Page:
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Abolitionist Environmentalism

Sat, October 9, 11:30am to 1:00pm EDT (11:30am to 1:00pm EDT), 4S 2021 Virtual, 8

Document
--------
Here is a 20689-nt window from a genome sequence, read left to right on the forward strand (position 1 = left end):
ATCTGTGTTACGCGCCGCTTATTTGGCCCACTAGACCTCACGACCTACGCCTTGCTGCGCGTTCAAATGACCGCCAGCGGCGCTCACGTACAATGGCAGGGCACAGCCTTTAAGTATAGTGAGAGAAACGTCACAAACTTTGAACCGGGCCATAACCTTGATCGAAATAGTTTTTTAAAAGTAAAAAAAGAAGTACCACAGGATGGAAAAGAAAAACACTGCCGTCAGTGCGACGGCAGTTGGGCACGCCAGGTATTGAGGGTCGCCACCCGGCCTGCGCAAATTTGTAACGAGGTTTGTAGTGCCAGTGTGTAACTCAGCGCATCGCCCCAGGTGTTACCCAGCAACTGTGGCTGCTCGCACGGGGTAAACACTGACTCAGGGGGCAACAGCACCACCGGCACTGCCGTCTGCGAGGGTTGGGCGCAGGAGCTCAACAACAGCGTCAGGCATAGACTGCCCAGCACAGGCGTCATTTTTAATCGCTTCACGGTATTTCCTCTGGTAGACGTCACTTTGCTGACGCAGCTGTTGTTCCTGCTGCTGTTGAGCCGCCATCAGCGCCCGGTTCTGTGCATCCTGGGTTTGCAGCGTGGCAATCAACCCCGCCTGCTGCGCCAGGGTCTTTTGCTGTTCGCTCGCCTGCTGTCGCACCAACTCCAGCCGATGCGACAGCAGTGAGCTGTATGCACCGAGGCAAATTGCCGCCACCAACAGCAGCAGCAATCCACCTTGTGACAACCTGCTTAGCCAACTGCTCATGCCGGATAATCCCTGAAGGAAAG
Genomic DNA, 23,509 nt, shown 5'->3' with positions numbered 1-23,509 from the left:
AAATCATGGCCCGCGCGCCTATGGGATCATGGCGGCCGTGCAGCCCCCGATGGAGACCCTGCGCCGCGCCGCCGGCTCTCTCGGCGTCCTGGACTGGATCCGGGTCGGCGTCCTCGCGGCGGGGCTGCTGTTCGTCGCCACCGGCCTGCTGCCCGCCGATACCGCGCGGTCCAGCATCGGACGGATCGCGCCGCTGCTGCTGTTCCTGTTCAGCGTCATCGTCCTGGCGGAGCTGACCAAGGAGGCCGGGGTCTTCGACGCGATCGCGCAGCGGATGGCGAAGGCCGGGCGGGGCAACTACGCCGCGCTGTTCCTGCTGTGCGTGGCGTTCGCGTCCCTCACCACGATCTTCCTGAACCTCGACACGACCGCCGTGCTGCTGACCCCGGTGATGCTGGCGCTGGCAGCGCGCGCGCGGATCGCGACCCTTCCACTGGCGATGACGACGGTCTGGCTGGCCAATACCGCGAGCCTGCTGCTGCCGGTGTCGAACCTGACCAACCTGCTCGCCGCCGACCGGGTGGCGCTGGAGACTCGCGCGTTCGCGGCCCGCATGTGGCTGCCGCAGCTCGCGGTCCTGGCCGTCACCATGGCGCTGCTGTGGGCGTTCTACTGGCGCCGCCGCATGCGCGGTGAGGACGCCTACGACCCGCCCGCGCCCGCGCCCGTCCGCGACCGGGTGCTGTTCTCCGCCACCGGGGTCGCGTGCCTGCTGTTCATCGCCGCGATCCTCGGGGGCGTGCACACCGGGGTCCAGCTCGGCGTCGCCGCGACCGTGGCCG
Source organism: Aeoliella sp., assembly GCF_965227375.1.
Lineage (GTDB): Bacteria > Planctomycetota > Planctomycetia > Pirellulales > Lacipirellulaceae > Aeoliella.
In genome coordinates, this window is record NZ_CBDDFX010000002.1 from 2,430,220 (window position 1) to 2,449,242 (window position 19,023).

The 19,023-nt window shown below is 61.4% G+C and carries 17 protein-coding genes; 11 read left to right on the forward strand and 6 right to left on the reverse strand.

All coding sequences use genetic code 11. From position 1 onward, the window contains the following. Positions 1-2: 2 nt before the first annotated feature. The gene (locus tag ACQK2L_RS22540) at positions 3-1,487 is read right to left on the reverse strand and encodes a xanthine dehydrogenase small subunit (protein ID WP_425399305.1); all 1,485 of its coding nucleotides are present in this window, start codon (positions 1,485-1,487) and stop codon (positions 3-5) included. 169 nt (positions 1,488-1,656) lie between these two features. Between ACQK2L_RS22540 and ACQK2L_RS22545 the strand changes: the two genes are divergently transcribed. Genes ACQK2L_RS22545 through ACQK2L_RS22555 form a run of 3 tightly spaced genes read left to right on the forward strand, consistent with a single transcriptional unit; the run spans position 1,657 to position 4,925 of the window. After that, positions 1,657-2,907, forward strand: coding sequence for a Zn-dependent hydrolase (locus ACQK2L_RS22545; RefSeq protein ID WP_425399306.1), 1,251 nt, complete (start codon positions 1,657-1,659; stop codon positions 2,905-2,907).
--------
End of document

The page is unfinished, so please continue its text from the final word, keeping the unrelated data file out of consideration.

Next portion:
This panel focuses on the intersection between two prevailing logics in contemporary North America: 1) a dominant environmentalism that focuses on harm minimization or optimization of existing industrial systems, rather than the eradication of the root causes of environmental harms, and 2) the carceral infrastructures and technologies that function to surveil, coerce, confine, and punish (Benjamin 2019). We collectively ask what environmentalism can learn from the insights and demands of prison-industrial complex abolitionists. Abolition insists that broad, cross-sectoral transformations of society, and not harm reduction alone, are necessary for alleviating the impacts of carceral violence. We also seek to better understand the possibilities and limits of what environmental research can do for prison abolition, and what sort of broad coalitions might be necessary to avoid the pitfalls of forensics alone. Our collective papers span the gamut of abolitionist thought and praxis, including: how mediation, accountability, and caretaking are being articulated in Flint, Michigan in the absence of a functioning welfare system; how the biomedical authority of coroners is deeply implicated in a lack of accountability for police violence; a comprehensive assessment of the environmental injustices of the US carceral system; and an inquiry of not only how to make prisons obsolete but how to memorialize decommissioned prisons as sites of violent heritage.


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